Main Record - County Westmeath
|St. Peter's Centre, Dublin Road, Castlepollard, County Westmeath
|Date||1935 - 1940|
|Categories of Special Interest||ARCHITECTURAL ARTISTIC SOCIAL|
|In Use As||church/chapel|| |
Attached five-bay double-height Modernist-style Roman Catholic church on T- shaped plan, built c.1938, having three-bay transepts to the northwest and the southeast and a shallow chancel to the southwest. Projecting porches with concrete canopies over to the northwest transept and to the southeast side of the nave. Now in use as a hospital church. Flat or shallow pitched roof with raised gables to either end (northeast and southwest) and with cast-iron rainwater goods. Smooth cement rendered walls over plinth (to sill level). Square-headed window openings with recessed surrounds and multi-paned stained glass windows. Pictorial stained glass window to the chancel gable (south). Single square-headed window openings to the nave and chancel gables. Square-headed doorways to porches having timber panelled double-doors with overlights above. Located in former grounds of Kinturk House Demesne (15302016). Now forms part of St. Peter's Hospital complex, built c.1935 and c.1950. Located to the south of Castlepollard.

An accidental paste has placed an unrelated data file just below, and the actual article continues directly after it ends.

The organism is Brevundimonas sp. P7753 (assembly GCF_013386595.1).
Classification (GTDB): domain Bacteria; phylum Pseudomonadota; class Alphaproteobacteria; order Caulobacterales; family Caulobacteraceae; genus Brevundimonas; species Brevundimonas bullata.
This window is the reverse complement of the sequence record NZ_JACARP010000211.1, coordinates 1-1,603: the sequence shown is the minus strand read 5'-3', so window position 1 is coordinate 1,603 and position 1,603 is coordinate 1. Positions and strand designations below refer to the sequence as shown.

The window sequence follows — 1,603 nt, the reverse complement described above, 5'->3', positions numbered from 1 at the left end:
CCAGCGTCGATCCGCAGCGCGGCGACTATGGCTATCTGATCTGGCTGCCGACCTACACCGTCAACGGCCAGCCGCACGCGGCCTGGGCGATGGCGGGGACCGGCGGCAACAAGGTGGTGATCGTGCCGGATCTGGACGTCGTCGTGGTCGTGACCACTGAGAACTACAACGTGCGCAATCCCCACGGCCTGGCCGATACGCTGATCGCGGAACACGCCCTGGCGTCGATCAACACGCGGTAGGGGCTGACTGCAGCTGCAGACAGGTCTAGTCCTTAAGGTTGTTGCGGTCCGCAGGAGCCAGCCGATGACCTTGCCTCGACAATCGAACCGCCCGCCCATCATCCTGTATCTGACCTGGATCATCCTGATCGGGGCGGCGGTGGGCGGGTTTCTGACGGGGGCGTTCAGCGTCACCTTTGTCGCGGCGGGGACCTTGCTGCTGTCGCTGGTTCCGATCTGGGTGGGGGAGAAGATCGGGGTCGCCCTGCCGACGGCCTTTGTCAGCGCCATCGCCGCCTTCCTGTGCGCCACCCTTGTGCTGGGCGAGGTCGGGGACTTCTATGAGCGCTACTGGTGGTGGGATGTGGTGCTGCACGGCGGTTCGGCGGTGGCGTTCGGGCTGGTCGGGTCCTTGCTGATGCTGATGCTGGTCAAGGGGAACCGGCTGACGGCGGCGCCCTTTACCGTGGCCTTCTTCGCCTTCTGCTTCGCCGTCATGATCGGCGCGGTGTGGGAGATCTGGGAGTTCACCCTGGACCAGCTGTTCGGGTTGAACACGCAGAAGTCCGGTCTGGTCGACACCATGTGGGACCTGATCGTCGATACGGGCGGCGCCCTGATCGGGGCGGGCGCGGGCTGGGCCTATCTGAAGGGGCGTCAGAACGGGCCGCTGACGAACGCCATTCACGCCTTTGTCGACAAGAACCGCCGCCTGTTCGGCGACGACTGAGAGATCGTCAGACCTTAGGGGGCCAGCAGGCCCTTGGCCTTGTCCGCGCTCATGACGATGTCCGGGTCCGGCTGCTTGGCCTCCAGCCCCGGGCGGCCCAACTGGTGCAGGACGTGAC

An attractive, if austere small-scale church combining a traditional plan with Modernist elevations. It is unusual to find such a Modernist-style church in a rural setting and this is the only example of its type within Co. Westmeath. It represents a good example of mid twentieth-century architecture and retains its original form and fabric. It was built to designs by T.J Cullen (1879-1947), who was responsible for the designs of the main hospital building to the east. Features of artistic importance include the moulded concrete detailing to the exterior and the stained glass window to the chancel gable. According to local information this stained glass window was designed by the Harry Clarke studios in Dublin. This is difficult to ascertain but it is a piece of some artistic distinction. It is an interesting addition to the architectural heritage of the area. Like many Irish hospitals at this time, this expansion in the 1930s was probably largely funded by The Irish Hospital Sweeps Stakes. This building is an interesting an unusual addition to the built heritage of Westmeath.
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